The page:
a first-hand, beginner's experience with lash extensions

I’ll preface this blog post with this – I struggle to even apply concealer in the mornings.  It’s not that I’m not good with make-up or don’t like wearing make-up, it’s just that I don’t see the necessity of wearing it every day and, if I’m being honest, I’m not exactly the happiest camper before 7:00AM when I’m typically getting ready.

So, naturally, I’ve always been intrigued by lash extensions.  As someone with stubby, straight, and light-coloured eyelashes who cringes at the sight of a lash curler and tube of mascara, the idea of rolling out of bed without batting an eye (literally) in the mirror was appealing. But, I had also heard a lot about lash extensions that turned me off – they’re expensive, difficult to maintain, etc. etc.  Keep reading!

What struck me when starting Primped was how many other women were thinking the same thing.  They had heard good things but found it difficult to demystify the process and get all the facts on getting lash extensions and almost all of them had the same questions I did.  Cue, the idea to write a blog post. I focused on 5 key areas, but you may well have other questions and concerns.  If that’s the case, shoot ya girls at Primped an email and we’d be happy to answer any and all questions.


concern #1 – there’s too many options.

Classic set, hybrid set, volume set.  When I finally committed to booking my lashes and was presented with the booking options, I was already in trouble.  I had literally no idea what the difference was between these sets, all I knew was that I didn’t want to look like Jennifer Love Hewitt circa 2012.  Even when I had figured out what set was right for me, I then had to decide what length I wanted.  It felt like too many options and I was definitely overwhelmed.  But, rest assured, it’s not that complicated.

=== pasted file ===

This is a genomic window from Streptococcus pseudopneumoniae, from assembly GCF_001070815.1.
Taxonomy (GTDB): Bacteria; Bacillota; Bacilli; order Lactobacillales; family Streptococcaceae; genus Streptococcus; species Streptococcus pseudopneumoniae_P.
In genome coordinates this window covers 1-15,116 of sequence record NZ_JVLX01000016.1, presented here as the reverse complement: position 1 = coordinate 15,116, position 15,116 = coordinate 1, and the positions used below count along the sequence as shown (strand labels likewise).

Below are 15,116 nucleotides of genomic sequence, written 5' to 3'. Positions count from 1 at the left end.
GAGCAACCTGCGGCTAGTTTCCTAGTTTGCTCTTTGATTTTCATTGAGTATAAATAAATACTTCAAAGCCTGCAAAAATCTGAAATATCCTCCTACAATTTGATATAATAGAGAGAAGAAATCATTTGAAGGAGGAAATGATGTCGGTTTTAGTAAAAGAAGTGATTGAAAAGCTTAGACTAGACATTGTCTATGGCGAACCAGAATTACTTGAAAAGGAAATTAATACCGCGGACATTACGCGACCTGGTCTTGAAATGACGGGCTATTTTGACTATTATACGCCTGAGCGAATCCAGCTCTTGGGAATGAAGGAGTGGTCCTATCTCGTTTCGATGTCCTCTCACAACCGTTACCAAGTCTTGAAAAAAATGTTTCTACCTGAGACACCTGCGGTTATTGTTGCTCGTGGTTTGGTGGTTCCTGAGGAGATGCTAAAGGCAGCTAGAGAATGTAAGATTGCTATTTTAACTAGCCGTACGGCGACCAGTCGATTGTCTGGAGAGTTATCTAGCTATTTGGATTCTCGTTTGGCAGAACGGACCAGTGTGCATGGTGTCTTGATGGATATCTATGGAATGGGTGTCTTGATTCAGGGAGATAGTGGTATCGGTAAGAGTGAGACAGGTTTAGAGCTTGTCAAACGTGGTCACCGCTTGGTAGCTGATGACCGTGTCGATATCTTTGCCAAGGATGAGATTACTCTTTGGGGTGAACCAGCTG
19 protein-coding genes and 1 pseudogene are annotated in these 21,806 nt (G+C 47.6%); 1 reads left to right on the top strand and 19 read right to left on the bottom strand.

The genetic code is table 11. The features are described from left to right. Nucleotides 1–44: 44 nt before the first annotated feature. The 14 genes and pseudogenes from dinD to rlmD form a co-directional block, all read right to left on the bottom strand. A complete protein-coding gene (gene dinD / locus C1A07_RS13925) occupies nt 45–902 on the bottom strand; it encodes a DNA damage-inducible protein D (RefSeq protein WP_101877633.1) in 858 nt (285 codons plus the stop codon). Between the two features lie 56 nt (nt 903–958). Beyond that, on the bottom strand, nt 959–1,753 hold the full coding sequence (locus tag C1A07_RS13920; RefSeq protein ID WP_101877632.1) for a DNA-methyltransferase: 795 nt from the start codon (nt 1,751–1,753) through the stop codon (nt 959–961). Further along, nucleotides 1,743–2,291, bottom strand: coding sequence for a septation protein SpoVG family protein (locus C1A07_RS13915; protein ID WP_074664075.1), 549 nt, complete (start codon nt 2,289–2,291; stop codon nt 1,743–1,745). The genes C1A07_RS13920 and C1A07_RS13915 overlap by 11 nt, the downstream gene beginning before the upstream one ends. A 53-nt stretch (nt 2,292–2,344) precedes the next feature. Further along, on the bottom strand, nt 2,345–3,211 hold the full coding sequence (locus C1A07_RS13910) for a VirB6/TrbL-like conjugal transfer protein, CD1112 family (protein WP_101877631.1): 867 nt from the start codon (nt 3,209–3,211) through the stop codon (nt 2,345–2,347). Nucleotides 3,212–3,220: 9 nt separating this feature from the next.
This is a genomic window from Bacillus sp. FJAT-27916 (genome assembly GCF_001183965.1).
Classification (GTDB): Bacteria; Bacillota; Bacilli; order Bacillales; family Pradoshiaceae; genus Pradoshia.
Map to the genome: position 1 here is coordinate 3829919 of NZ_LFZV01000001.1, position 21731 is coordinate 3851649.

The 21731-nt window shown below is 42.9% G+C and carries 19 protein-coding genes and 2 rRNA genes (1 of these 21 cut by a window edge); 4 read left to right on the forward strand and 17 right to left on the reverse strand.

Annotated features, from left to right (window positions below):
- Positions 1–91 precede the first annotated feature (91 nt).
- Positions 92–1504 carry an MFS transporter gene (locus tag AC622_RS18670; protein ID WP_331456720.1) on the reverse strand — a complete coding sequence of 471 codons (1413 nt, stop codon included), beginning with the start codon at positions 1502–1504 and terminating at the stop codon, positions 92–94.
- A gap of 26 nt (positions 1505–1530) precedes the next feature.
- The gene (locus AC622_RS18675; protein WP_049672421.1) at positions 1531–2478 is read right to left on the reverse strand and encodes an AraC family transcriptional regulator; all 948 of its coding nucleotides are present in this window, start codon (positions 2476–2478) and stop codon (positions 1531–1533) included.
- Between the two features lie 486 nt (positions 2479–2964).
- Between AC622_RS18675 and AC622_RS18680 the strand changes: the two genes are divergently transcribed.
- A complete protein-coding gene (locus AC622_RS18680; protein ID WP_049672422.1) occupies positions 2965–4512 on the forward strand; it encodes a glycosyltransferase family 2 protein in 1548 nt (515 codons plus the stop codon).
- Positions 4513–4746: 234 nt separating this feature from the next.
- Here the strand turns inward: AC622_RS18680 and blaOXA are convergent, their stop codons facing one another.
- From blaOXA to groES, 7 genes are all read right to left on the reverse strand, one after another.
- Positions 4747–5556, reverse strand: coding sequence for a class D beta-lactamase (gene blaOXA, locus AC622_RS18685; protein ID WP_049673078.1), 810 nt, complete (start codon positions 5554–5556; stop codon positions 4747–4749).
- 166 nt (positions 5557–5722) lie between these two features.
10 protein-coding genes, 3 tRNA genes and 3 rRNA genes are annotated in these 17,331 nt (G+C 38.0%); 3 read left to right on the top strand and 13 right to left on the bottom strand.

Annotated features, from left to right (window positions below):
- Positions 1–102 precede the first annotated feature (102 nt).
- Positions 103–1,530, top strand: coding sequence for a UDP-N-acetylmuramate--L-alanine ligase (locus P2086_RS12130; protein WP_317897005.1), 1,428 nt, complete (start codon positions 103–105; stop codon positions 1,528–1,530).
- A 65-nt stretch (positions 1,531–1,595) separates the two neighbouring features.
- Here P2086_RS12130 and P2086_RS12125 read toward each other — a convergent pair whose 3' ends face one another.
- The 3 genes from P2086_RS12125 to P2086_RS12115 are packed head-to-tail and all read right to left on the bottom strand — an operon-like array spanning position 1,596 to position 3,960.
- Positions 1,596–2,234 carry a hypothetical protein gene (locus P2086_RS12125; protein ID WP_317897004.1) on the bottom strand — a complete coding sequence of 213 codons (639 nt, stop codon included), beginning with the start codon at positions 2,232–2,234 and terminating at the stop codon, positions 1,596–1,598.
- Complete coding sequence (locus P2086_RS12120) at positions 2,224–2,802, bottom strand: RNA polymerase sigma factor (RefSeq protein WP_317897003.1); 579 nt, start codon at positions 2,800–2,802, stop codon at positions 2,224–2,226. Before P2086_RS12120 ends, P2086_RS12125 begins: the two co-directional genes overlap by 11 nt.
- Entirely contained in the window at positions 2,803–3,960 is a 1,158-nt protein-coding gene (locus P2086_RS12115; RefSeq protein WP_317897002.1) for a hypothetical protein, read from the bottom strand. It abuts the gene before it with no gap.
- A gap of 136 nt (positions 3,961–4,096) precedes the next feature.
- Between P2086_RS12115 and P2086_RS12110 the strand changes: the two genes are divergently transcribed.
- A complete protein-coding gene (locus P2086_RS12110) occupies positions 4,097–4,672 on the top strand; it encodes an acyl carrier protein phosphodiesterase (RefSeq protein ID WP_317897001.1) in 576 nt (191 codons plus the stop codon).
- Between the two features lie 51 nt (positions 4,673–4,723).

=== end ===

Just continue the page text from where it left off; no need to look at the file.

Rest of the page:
Selecting your set:

The difference between the set types above refers to how many lashes are being applied.  Simply put, as you move from classic to hybrid to volume, more lashes are used to achieve a progressively fuller look.  The below pics progress from natural to classic set to volume set so you see what I mean. Hybrid is simply a blend between classic and volume.

Selecting your length:

Sizes range according to millimeter lengths (i.e. 10, 11, 12, etc.). Given I was a newbie (I.e. I needed lash extension training wheels), my lash tech used a mixture of 10, 11, 12 to achieve a very natural look. The higher you go, the more dramatic the look. Simple as that!


concern #2: knowing what to expect.

True story: I did not know the difference between lash extensions and the false lashes you buy at say, MAC, until about a year ago.  Even more ambiguous to me was the format and length of the appointment.  Naturally, I had a number of questions for our lash tech before the appointment even started.  I’ve listed them all below. Click to expand the answers.

how long is the appointment?

The appointment lasts 1.5-2 hours depending on the set you select.

do I sit? stand? hang upside down?